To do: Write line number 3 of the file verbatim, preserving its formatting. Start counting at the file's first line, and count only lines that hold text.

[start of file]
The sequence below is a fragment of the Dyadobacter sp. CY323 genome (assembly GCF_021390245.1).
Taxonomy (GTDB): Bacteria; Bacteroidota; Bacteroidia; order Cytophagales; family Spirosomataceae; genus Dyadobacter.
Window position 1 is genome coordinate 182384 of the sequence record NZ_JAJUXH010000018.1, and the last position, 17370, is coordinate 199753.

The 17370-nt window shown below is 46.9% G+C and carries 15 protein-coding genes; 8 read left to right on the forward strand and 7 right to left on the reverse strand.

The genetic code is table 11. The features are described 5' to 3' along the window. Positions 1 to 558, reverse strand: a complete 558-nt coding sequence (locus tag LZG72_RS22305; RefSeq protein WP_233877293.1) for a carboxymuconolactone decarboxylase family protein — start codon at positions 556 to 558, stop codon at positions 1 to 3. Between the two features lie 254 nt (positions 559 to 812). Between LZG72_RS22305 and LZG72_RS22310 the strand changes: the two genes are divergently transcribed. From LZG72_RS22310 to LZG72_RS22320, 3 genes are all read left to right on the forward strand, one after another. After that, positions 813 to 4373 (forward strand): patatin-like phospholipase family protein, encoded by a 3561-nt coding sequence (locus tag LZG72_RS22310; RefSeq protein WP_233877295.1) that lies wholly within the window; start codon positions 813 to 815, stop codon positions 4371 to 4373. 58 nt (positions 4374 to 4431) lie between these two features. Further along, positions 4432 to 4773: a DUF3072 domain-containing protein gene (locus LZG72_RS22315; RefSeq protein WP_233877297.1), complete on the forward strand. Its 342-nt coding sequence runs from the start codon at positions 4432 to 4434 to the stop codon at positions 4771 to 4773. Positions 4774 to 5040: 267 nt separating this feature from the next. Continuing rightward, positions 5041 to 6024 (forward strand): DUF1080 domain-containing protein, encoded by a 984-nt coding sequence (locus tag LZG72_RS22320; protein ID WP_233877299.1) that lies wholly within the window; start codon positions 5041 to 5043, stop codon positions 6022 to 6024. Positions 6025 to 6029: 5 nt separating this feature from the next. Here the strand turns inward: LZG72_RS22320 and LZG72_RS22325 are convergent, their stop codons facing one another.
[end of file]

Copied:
Window position 1 is genome coordinate 182384 of the sequence record NZ_JAJUXH010000018.1, and the last position, 17370, is coordinate 199753.